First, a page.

Will walk with friends @ Delhi

When a bunch of ex- and present-Jakarta folks got together in Delhi, we picked the Ghazipur flower market for an early morning photo walk. Predictably it was a bustle of activity and a riot of colours. Enjoy!

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We neutralised the benefits of the exercise with a sumptuous breakfast of chole-bhature in Green Park. Because, you can’t go to Delhi and not do that!

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Will walk with friends @ Mumbai

This is my favourite activity to meet/make friends, get some exercise, and feed the travel monster inside me. Photo walking. Regardless of how many years I’ve spent in a city, it all looks different through the lens. Mumbai offered up the perfect opportunity to do just that. And my friends just happened to know some of the most interesting places to walk about.

The Gateway of India at dawn:

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The interiors of the fanciest hotel in Mumbai with the largest heart – The Taj Mahal:

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A whiff of nostalgia, watching the sandwich guy set up his stall, and other activities:

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A walk through Darukhana, one of the old-time ship breaking yards with a bit of history:

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People :

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And the part that makes it all worthwhile – a breakfast place that’s both picturesque and satisfying:

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Here’s Kailash staking his claim on a new business:

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When at Kala Ghoda, must pose with the kala ghoda (black horse):

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And at nightfall, after all is said and done, the terrace offers a glorious view of Mumbai city at night, sparkling all the way from Antop Hill as far as the eye can see.

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Prays

Buddhist prayer flags are to be seen all over Sikkim, but no visit is complete without a trip to a monastery. We went to Rumtek – serene, intricate and intriguing.

I’d been hankering for some local ‘organic’ food and beer throughout the journey (Sikkim is supposedly the organic farming capital of India). We did our fair share of momos, but it was at the foothills of the monastery that my beer wish got fulfilled. Local beer and a serving of thukpa, momos and fried rice.

And all those clouds that had been obscuring our views finally burst into rain, catching us on our dinner run to M.G.Road.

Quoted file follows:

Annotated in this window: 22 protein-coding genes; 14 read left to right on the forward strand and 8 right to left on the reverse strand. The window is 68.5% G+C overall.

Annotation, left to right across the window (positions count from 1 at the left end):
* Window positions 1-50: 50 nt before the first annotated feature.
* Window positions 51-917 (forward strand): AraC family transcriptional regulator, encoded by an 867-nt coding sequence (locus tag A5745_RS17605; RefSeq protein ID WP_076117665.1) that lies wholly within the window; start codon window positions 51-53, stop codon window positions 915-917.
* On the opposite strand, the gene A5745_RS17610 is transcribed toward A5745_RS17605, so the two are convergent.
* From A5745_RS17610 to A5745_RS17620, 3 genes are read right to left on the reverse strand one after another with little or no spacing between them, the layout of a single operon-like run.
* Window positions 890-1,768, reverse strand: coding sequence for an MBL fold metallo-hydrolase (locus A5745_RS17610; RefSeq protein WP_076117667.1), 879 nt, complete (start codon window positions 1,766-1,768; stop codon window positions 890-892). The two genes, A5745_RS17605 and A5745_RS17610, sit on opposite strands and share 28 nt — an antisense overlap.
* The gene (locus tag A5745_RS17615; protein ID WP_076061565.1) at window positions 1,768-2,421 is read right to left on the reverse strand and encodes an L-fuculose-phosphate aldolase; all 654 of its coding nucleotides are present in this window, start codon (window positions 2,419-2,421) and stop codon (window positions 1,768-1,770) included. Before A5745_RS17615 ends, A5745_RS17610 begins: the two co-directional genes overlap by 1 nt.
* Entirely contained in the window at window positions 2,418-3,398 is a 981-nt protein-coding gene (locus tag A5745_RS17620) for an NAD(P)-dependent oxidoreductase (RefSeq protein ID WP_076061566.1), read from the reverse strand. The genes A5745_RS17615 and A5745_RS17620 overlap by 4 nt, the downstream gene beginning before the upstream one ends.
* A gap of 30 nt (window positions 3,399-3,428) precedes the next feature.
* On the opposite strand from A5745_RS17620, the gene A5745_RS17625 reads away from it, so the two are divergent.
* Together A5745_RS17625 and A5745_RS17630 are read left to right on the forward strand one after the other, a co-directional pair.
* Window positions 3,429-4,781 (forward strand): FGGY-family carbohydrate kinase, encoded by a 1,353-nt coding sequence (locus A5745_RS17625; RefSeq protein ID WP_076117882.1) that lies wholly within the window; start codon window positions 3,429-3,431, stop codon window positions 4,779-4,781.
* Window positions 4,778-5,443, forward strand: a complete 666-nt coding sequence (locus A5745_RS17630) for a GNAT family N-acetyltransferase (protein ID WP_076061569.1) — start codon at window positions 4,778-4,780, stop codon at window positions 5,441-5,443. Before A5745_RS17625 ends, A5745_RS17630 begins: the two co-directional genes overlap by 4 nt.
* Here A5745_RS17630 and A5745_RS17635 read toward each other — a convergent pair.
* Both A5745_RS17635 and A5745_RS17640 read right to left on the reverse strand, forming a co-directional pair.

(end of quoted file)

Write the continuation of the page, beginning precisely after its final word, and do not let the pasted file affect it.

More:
Bookman’s bookshop got a well-deserved browse for gifts for my nieces and nephew, and I came away with a recent book on the history of Sikkim for myself.

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And what did I learn? Beyond the breathtaking landscapes, Sikkim has a murky history, with most of the action set between the 1940’s until the 1970’s.

Too soon, it was time to say goodbye to the Himalayan state and head back to Bagdogra. The Teesta river accompanied us all along the way, even beckoned us to stop a few times.

My last photo just before we entered West Bengal, after which I spent all my time looking at the phone and trying to resolve a transportation dispute!

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I end my Sikkim travel diary with some words of wisdom:

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Gaze

Of the 3 days that we spent in Sikkim, we managed to pack in quite a bit of action after the initial hiccups of getting the right permits and the right transport.

Our homestay in Gangtok was the charming Bookman’s B&B. The cafe and bookstore attached to the homestay were wonderful too, especially with all the lovely baking smells on our floor. Before exploring Gangtok however, we had to find our way to Zuluk one way and back another. After the sunrise spectacle from the peak at Zuluk, the plan was to pack up and drive to Changu Lake, stopping at sights along the way. The driver promised us that we would see Kanchenjunga again, but the off-season clouds chose to pick that day to cover up the mountain and deny us the sight.

Still, there was so much to admire. Longthu and Nathang Valley:

Baba Harbajan Mandir (the old one):

Elephant Lake and Cafe 13000, with long distance views of the Chinese border:

We couldn’t visit Nathu La pass as it was a day of trade/exchange, when the gates would be closed for visitors. We did spot the odd trucks carrying Chinese goods for sale in India, and hopefully going back with some Indian merchandise.

By the time we arrived at Changu (Tsomgo) Lake, it was shrouded in mist. The “blue lake” was a vast expanse of grey. With some yak fashions. And dress-up photo ops:

 

Rays

Sikkim. Viewing the peaks in the non-peak season. Therefore, none of the clichéd photos of either the summer blooms or the wintry snowy landscapes. Mostly barren mountains, with the promise of colour. Expecting clear blue skies and getting clouds. Making us look harder and deeper. Winter may be coming, but we got there first.